Let me tell you, this Elephant 6 sickness is a terrible affliction. You find yourself inexplicably drawn to anything bearing an E6 logo -- and believe me,
there are plenty of albums out there emblazoned with that little logo. The downside of this affliction is that you'll rapidly stretch your financial resources to
the max, and will need to begin utilizing the Earthís renewable natural resources for funds. The upside is that you will have many, many hours (not to mention dollars) worth of listening enjoyment.
A case in point is the self-titled debut album from Athensí own Great Lakes. Great Lakes is not a mere side-project, but a separate and self-sufficient entity consisting of Jamey Huggins from Of Montreal, Dan Donahue and Ben Crum, rounded out by a revolving cast of your
favorite E6 stars. Rather than coming across like a rag-tag bunch of throwaway tunes penned by several musical schizophrenics, Great Lakes is a wonderfully cohesive slab of intricately textured pop music.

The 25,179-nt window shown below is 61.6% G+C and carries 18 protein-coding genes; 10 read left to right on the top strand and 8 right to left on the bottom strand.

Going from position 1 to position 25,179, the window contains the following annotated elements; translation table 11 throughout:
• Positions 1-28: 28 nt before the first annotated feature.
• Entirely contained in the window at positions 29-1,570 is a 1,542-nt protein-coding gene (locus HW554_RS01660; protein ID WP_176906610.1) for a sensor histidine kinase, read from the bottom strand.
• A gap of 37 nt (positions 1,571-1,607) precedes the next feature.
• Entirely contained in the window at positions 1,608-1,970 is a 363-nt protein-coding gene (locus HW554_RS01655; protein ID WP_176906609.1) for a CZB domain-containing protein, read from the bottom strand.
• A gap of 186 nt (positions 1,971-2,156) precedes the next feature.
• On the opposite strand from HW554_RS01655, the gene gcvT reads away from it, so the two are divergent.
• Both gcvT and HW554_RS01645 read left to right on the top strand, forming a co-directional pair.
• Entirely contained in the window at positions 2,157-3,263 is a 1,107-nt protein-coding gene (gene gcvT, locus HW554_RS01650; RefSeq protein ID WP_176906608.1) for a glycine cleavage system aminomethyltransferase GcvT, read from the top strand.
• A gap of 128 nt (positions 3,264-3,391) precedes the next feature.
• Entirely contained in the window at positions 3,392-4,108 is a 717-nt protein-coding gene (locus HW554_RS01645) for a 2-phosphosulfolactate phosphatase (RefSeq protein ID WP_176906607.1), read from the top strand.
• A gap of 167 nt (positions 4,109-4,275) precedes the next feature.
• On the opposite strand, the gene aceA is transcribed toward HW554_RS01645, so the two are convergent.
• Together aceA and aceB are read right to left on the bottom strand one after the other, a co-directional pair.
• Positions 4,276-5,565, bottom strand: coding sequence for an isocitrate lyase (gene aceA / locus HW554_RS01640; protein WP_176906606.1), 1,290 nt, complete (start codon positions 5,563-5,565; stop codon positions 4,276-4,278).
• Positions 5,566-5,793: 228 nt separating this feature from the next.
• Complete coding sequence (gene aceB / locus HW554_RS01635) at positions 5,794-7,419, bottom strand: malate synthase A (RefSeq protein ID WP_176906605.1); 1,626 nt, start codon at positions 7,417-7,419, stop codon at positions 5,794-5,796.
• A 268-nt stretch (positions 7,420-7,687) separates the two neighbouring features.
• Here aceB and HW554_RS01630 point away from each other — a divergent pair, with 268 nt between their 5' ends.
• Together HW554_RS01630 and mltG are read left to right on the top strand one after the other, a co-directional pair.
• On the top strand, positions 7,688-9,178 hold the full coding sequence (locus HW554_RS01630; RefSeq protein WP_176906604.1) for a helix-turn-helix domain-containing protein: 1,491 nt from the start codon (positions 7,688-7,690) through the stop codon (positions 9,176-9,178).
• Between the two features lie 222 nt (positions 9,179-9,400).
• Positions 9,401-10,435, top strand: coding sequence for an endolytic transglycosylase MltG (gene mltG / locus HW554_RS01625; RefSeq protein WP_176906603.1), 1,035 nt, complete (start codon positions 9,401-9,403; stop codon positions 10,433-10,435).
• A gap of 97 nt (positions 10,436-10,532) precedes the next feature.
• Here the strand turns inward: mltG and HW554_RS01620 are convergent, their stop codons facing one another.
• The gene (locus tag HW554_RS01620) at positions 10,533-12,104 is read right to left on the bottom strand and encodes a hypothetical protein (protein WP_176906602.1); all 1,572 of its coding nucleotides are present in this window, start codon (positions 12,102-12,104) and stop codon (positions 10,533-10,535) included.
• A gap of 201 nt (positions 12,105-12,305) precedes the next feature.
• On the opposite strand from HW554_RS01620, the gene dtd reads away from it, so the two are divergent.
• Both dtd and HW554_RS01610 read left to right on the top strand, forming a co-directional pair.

The group's 70s influences become apparent almost immediately on the sumptuous opener
"Storming"; you will undoubtedly picture the band on stage in matching sky blue jumpers, their names written across their backs in gold lamé. This retro-minded
attack is far from over. "Storming" is followed by the swooning piano and gentle back-beat of "A Little Touched," the warbling orchestration and piping horns of "An Easy
Life" and the Vaudevillian grandeur and banjo picking of "Come Home and Come True".
Though their music is steeped in the majesty of the
Polyester Decade, the Great Lakes are nothing if not a formidable retro-futurist pop unit. Employing the production services of big poppa pachyderm Robert
Schneider, the album simultaneously showcases the bandís modern style and pays direct homage to their 70s orchestral pop roots.
Great Lakes is another reason why it pays to recycle -- whether we're talking musical elements from days long past, or cans and bottles that you save in order to earn enough money to pay for this album.